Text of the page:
Geolocation and client side storage are particularly relevant to mobile devices, so as we see mobile web use increase, and an increasing focus on optimizing for or targetting the mobile web user, we’d expect to see the use of those two technologies in particular grow strongly.

Do you use HTML5 APIs (geolocation, client side storage, webworkers etc)?

Answer Count %
Yes 128 9.13%
No 1121 79.96%

If so, which APIs do you use

API Count %
geolocation 57 45%
client side storage 40 31%
web workers 4 3%
drag and drop 3 2.3%
file api 2 1.6%
websockets 2 1.6%
JavaScript coding practices

Like last year, we also asked some questions about developers’ scripting methodologies.

Do you separate your JavaScript from your markup (“unobtrusive JavaScript”)?

Unlike the message of separating presentation from markup, developers are somewhat less likely to practice “unobtrusive JavaScript”, with similar numbers this year when it came to that question.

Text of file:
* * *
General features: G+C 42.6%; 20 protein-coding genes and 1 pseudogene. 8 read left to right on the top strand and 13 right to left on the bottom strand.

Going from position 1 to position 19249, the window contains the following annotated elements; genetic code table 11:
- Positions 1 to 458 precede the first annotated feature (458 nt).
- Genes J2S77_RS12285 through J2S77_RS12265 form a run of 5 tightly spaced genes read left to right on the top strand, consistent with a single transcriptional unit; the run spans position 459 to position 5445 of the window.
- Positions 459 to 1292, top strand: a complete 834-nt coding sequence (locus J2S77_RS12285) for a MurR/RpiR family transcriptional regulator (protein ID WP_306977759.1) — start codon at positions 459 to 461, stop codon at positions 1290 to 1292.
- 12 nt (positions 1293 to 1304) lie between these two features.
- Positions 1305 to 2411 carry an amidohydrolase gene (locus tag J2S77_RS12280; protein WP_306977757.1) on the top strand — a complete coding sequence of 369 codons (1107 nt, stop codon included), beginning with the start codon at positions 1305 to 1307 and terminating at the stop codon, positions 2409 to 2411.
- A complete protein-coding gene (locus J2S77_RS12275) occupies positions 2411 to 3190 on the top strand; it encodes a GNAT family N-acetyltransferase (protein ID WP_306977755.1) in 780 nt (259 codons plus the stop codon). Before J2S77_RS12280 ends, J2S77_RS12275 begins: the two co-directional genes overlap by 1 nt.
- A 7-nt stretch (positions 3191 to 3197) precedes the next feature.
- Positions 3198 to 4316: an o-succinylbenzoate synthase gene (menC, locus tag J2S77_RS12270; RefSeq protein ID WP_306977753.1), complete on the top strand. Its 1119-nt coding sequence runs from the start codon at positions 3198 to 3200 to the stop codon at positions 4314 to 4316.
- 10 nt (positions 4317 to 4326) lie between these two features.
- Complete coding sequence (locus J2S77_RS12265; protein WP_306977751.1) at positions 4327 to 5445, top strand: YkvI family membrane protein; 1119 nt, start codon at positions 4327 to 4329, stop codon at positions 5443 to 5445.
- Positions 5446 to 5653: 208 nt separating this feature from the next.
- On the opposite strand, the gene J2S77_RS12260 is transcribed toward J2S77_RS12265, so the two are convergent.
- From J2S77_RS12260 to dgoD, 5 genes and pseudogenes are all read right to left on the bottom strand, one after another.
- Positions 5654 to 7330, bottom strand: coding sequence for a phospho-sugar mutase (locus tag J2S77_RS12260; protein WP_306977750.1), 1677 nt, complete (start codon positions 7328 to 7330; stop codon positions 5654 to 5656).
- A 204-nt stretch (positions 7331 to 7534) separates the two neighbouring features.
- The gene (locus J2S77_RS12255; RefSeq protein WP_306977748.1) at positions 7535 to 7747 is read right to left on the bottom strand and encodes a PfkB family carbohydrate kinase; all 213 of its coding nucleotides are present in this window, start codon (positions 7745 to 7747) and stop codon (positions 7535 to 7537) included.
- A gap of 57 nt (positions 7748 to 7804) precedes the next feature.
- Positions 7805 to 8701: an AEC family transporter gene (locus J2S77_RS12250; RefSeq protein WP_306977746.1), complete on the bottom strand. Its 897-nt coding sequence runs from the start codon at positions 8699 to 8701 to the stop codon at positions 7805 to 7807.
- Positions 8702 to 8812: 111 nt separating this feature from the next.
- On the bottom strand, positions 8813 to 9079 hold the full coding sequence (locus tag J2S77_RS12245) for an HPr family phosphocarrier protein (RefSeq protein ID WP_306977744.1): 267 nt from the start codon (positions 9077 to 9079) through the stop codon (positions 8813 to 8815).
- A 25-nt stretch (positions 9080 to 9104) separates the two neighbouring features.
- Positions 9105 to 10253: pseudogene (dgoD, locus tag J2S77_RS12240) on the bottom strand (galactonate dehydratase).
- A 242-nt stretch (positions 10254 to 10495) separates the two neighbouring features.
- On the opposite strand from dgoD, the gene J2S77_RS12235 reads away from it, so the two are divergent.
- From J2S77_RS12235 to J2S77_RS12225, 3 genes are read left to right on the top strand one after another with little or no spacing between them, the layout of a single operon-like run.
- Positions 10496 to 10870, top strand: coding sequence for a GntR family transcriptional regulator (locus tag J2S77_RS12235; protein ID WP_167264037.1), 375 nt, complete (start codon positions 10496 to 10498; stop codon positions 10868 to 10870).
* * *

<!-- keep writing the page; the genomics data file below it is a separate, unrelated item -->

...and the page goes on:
Answer Count %
Always 614 43.79%
Usually 529 37.73%
No 56 3.99%
Answer Count %
Always 477 38.65%
Usually 518 41.98%
No 47 3.81%

Developers also continue to adhere largely to the W3C DOM where possible, but the realities of different DOMs in different browsers mean most respondents take a pragmatic approach to this issue.

Do you strictly adhere to the W3C DOM, and avoid browser specific extensions?

Answer Count %
Yes 454 32.38%
As much as possible 664 47.36%
No 81 5.78%
Answer Count %
Yes 375 30.39%
As much as possible 613 49.68%
No 53 4.29%

Last year we were surprised at the extent to which respondents were using JavaScript and JavaScript libraries in their work.

While the percentage of respondents using them trails that using HTML5 markup, there’s still an impressive takeup of at least some aspects of HTML5 APIs, given how recent and still evolving these technologies are.


Next we’ll take a look at how respondents use embedded content like Flash, Silverlight, and other rich media formats which require often browser plug-ins.

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Ash Donaldson Service & Behaviour Design Director, Tobias